Importance of Field Work: Sifting to Recover Bones

Continuing with our theme of focusing on excavation and field work in mortuary archaeology, let’s look at another important step of the process: sifting.


MSU Campus Archaeology Program sifting dirt during a survey

While the excavation is progressing, the process of sifting the recovered dirt is occurring at the same time. Sifting dirt is one of the activities that occurs on almost every archaeological site, whether a large scale excavation or small scale study of the insides of cremation urns. The process involves putting all soil recovered from the excavation through a mesh wire screen. It improves the recovery rate of small artifacts and is an important step in archaeology.

A new article by Mays, Vincent and Campbell (2012) explores the current process of sifting at mortuary sites and re-assesses the practice. Sieving the soil below the burial, while suggested, is often overlooked. The authors note, “there is a dearth of empirical studies of recovery of human remains from archaeological sites which measure the effectiveness of over hand retrieval, or which compare the merits of using sieves of different mesh sizes”. The goal of their study is to fill this gap and provide empirical data on the value of sieving, primarily in poorly preserved inhumation burials and loose teeth. They also assess the differences between hand collection and sieving, and the different size mesh screens.

The study was conducted during the excavations at the cemetery site of Whitby from 1999-2000. The cemetery was in use from the 7th to 9th century CE. The burials lacked grave goods, but the presence of nails suggested that some of the individuals were interred in coffins. Preservation at the site was fairly poor and wood survived due to the clay underlying the soil. This also caused poor preservation of the human remains; 325 graves were excavated but only 225 preserved any skeletal material. All the remains recovered were highly fragmented. The process for the sieving experiment involved removal of all grave fill by trowel to expose the skeleton. The burial was recorded and photographed, and then the exposed remains were removed by hand. Any soil remaining in the grave was then recovered in three samples for sieving and floatation. Sample A corresponded to the head area of the grave, sample B to the torso and sample C to the legs/feet area. All soil was wet sieved, a process involving gently washing the sieve and soil with water through a stack of sieves of decreasing mesh size (8mm, 4mm, and 2mm). Screens of 8 and 4mm were handpicked through for human remains, and 2mm was scanned. The samples found in the sieve were weighed separately in order to determine the success of the process, and they were scored by reliability of identifying the portions of bone (i.e. cranial versus axial versus dental).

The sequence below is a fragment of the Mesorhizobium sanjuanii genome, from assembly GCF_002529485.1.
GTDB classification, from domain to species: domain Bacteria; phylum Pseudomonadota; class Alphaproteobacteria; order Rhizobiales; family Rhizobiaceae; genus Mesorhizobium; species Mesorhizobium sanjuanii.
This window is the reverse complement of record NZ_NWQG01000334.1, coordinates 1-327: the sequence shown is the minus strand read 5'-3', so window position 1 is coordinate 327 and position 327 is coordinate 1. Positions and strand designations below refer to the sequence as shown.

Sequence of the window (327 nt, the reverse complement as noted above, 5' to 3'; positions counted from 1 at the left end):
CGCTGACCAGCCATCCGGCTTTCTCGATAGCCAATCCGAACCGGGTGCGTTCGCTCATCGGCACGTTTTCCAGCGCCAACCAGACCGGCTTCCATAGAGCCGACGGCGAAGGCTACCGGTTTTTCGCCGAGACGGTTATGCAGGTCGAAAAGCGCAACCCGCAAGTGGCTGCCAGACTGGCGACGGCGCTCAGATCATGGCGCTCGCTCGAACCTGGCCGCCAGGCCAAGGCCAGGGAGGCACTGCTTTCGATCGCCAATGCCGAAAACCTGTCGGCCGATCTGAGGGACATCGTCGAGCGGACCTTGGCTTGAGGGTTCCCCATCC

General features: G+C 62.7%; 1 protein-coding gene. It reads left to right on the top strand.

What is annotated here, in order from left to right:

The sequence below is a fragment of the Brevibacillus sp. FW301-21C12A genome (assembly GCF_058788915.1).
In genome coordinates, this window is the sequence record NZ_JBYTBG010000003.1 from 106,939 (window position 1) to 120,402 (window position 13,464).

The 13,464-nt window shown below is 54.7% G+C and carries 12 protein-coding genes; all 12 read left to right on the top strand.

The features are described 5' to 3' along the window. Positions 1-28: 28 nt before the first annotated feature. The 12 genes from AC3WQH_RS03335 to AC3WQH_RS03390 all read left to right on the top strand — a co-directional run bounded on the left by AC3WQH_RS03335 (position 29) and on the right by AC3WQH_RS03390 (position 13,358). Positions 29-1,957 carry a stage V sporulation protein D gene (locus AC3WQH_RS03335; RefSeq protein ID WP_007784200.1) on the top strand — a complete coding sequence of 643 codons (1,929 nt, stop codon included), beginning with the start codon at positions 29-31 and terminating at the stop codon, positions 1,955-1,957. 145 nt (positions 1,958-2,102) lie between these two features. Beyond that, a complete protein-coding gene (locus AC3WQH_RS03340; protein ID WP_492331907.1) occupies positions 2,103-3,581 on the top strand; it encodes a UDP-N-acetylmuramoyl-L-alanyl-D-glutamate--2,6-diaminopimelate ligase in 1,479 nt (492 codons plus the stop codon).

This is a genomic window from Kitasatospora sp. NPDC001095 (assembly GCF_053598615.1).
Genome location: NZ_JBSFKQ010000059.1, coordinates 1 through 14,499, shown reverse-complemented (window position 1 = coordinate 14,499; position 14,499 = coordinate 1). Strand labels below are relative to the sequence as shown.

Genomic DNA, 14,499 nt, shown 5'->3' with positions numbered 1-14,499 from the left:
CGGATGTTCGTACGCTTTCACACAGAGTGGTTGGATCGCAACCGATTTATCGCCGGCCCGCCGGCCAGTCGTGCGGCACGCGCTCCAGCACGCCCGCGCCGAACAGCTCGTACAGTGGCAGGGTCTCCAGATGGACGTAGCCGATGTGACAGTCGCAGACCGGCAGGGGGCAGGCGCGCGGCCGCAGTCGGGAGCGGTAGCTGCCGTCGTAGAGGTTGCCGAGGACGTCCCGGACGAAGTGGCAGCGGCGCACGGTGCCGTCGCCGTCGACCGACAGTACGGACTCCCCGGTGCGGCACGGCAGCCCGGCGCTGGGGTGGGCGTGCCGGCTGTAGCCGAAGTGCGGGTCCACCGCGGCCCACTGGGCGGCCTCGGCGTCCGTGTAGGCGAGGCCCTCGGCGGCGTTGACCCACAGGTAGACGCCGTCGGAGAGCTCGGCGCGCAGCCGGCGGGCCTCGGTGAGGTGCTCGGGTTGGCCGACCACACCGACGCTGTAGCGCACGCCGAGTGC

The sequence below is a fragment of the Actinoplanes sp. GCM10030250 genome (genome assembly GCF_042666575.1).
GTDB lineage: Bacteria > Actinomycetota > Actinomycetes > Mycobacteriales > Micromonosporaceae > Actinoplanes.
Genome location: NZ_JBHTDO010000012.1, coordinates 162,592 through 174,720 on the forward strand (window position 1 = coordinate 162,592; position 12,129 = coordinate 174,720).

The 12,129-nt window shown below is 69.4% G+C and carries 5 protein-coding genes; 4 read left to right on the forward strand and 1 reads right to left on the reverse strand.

Of the 70 burials that underwent this process, in 62 dental elements were found in the screening process and in 51 there were identifiable skeletal elements. Skull fragments were identified in 43 burials, 34 had fragments of long bones and 15 had fragments of other identifiable skeletal elements. Of the 62 burials with dental remains, a total of 946 permanent teeth were found, of which 913 (97%) were recovered during the sieving process. Overall, sieving increased the weight of the recovered human remains by 53% more than traditional hand collection alone. While studying human remains is important, we need to remember that this is completely reliant on our ability to remove as much of the skeleton from the grave as possible, collecting all available evidence. This study demonstrates that meticulous removal of small elements, such as dentition, can result in a substantial increase in material available for study.

These two articles highlight the correlation between the material collected in the field to the interpretation of human remains and burial sites. Careful record keeping about broader context of the burial and attention to the collection of all possible remains might provide unexpected opportunities to reduce bias. Improved methods in the field will lead to increased data and better interpretations in the lab.

Hope everyone out there has a safe and productive field season!

Works Cited Mays, S., Vincent, S., & Campbell, G. (2012). The value of sieving of grave soil in the recovery of human remains: an experimental study of poorly preserved archaeological inhumations Journal of Archaeological Science, 39 (10), 3248-3254 DOI: 10.1016/j.jas.2012.05.006


[Portions of this are reprinted from the Society for Archaeological Science Bulletin 36(2), Summer 2013. See the full bulletin issue here]

7 responses to “Importance of Field Work: Sifting to Recover Bones

  1. It seems so crazy that during the reign of the antiquarians the techniques involved in excavation really didn’t exist at all. You would have figured that anyone who was looking to go grave robbing would at least try to comb the entire area for jewelry and other worthwhile artifacts.

  2. Hey, Katy! Thanks for sharing this with us! I didn’t know that sifting screens could be used to recover bones in the dirt—that’s super neat! I realized, in your biography, that you’re an anthropology PhD student. How much longer do you have in your current program?

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